Tuesday, May 25, 2010
Tampa Bay officials still want Super Bowl
By Pat Yasinskas
A little update since my last post, where I said it was sunny and 90 degrees in Tampa. It’s now raining and probably about 89 degrees.
But, hey, weather doesn’t really matter. NFL owners have voted to give New York the 2014 Super Bowl. For the record, that will be in February of 2014. But, hey, isn’t there some saying about how it’s always sunny is Piscataway?
Anyway, I just got off a conference call with Tampa Bay Buccaneers co-chairman Bryan Glazer and members of the Tampa Bay Super Bowl bid committee that finished a close second to New York. Glazer said he was not told the final tally of the vote, but said he was told by league officials and several owners that the vote was much closer than expected.
“Under normal circumstances, we probably would have walked away with the trophy," said Sandy MacKinnon of the Tampa Bay Super Bowl bid committee. “But the NFL was interested in making history with New York City and a new stadium. I think the odds were stacked against the traditional sunshine climate."
That’s probably the strongest statement out of the call. The Tampa Bay group was very careful not to point fingers at NFL commissioner Roger Goodell, who many in the media have said steered this game to New York and I share that opinion. Glazer and the members of the bid committee seemed to take some consolation in making the vote closer than many expected.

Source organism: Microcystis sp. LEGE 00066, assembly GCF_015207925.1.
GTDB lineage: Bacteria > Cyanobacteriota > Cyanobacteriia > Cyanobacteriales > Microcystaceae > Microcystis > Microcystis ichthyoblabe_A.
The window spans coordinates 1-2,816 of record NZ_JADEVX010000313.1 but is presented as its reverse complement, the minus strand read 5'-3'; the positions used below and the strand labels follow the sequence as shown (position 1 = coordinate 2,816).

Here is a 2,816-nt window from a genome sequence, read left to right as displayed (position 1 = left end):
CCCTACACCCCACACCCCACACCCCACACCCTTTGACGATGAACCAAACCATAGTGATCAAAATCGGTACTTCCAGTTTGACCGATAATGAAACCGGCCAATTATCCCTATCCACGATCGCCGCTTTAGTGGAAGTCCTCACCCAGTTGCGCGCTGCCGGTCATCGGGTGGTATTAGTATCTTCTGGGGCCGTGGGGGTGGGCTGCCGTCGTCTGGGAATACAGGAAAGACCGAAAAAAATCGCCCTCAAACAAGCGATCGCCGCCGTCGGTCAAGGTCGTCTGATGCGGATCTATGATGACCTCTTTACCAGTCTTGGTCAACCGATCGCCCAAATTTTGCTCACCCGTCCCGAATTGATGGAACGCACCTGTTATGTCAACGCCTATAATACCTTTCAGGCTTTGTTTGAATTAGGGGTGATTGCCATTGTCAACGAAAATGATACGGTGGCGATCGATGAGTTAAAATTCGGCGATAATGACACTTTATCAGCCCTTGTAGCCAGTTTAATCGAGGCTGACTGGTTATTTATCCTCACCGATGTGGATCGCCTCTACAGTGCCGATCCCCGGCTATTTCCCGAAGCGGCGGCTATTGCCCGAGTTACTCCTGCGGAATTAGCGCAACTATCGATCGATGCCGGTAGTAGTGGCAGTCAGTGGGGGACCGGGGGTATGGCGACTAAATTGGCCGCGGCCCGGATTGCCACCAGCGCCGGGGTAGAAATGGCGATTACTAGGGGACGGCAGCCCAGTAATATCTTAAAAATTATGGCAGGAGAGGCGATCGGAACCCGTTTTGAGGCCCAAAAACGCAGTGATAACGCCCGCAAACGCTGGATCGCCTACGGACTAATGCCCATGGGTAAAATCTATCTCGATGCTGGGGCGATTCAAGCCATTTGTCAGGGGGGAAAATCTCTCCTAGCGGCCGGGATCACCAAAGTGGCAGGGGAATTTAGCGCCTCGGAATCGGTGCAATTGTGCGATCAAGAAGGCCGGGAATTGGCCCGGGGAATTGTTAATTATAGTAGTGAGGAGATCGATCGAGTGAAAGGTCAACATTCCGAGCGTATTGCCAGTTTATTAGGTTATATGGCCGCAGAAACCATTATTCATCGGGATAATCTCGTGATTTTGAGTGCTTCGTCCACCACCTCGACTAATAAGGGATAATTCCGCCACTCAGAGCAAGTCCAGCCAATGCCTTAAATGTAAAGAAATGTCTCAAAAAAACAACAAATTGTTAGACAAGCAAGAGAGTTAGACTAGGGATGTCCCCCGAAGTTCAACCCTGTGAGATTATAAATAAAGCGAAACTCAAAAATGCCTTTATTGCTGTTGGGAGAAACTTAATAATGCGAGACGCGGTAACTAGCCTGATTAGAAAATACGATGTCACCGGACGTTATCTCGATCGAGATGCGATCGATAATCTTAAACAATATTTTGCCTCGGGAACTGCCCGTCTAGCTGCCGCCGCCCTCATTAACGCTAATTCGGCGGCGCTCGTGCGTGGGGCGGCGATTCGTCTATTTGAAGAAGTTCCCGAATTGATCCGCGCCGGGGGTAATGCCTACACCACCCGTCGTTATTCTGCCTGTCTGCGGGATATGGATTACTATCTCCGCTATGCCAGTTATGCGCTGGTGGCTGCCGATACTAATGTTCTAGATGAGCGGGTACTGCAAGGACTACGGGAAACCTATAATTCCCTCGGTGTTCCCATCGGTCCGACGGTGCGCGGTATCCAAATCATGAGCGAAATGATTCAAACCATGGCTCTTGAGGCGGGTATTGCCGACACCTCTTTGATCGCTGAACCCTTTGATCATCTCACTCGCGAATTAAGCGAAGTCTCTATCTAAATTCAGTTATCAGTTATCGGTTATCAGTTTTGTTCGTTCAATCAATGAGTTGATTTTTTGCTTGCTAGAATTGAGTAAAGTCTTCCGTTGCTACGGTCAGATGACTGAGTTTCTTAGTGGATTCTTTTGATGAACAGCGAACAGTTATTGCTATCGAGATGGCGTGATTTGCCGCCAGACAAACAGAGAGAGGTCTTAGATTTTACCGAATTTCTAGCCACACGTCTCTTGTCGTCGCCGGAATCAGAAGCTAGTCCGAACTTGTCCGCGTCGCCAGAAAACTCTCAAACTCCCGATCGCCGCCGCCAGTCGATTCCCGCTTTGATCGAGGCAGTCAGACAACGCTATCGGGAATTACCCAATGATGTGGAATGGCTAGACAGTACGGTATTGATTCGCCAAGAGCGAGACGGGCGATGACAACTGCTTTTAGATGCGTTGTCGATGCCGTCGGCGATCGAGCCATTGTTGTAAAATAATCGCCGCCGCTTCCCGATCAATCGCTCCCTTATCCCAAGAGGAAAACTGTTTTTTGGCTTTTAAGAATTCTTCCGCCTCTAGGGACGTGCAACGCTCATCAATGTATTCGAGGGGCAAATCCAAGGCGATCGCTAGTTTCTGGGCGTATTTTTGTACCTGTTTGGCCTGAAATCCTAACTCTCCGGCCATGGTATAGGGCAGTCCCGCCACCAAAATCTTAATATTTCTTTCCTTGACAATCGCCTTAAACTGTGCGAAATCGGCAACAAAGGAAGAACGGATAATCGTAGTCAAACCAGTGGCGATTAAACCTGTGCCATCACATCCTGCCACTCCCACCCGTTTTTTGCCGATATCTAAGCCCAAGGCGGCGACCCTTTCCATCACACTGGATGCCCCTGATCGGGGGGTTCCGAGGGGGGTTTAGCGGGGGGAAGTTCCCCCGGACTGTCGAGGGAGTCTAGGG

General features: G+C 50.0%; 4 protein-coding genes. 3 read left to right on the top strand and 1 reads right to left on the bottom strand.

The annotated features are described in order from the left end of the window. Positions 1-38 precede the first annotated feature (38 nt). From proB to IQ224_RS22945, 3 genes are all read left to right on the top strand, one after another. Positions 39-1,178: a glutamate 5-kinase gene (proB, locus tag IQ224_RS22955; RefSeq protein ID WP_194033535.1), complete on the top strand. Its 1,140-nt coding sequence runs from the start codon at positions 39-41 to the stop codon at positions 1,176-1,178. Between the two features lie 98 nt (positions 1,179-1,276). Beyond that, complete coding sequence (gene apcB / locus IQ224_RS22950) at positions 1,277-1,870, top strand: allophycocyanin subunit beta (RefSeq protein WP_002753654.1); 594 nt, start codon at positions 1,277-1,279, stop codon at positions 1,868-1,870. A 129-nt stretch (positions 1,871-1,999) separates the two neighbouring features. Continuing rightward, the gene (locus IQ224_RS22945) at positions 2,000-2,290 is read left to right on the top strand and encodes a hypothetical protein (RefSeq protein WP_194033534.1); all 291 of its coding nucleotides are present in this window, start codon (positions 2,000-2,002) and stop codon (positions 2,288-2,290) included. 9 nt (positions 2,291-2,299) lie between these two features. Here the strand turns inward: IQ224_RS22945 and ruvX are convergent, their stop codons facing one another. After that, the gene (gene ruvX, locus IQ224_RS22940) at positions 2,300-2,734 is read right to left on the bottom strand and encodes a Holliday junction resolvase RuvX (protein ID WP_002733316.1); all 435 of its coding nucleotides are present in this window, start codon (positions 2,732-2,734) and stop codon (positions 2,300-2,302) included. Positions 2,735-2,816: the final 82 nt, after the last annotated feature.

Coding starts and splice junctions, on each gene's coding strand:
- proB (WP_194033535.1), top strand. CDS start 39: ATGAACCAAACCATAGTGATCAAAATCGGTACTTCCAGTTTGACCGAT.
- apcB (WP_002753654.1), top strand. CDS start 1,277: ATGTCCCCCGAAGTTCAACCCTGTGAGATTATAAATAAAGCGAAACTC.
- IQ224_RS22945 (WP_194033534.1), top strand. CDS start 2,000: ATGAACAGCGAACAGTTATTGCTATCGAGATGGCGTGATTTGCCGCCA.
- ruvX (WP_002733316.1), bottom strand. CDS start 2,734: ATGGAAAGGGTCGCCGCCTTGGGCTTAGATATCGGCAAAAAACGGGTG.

“This has gotten us well positioned for getting another Super Bowl in Tampa," Glazer said. “The Tampa Bay area is a great area for the Super Bowl and the owners know it."
That’s a very good point and it made me reflect a bit on history. Many years ago, I was covering the Bucs for The Tampa Tribune, when Tampa Bay was putting in a bid on the Super Bowl following the 1999 season. The Bucs wound up losing that game to Atlanta, almost entirely because there was sentiment by owners to give a Super Bowl to former Falcons owner Rankin Smith.
After the vote went down, Tampa Bay owner Malcolm Glazer, usually a very quiet man, got up and got very loud. He started reminding former commissioner Paul Tagliabue and the rest of the owners that Tampa Bay had delivered on getting a new stadium. Glazer’s pitch wound up getting Tampa Bay the Super Bowl the following year.
Malcolm Glazer’s health isn’t so good these days. Sons Bryan, Joel and Ed run the team now and many fans view them as quiet. They are, to a degree. But they can be very firm when they have to be. I know for a fact Bryan was in that room when his father stood up and I’m sure he remembers it well.
“There are no guarantees," Bryan Glazer said. “We are a strong contender for next year or the year after. I feel like we came out of this feeling very strong.’’
True, there are no guarantees. But I’m thinking the Glazers and the Tampa Bay folks have sent a message to the owners and it goes something like this: “We took one for the team. You owe us one."
Another quick weather update: The rain has now stopped. It’s still in the upper 80s. The sun is back out.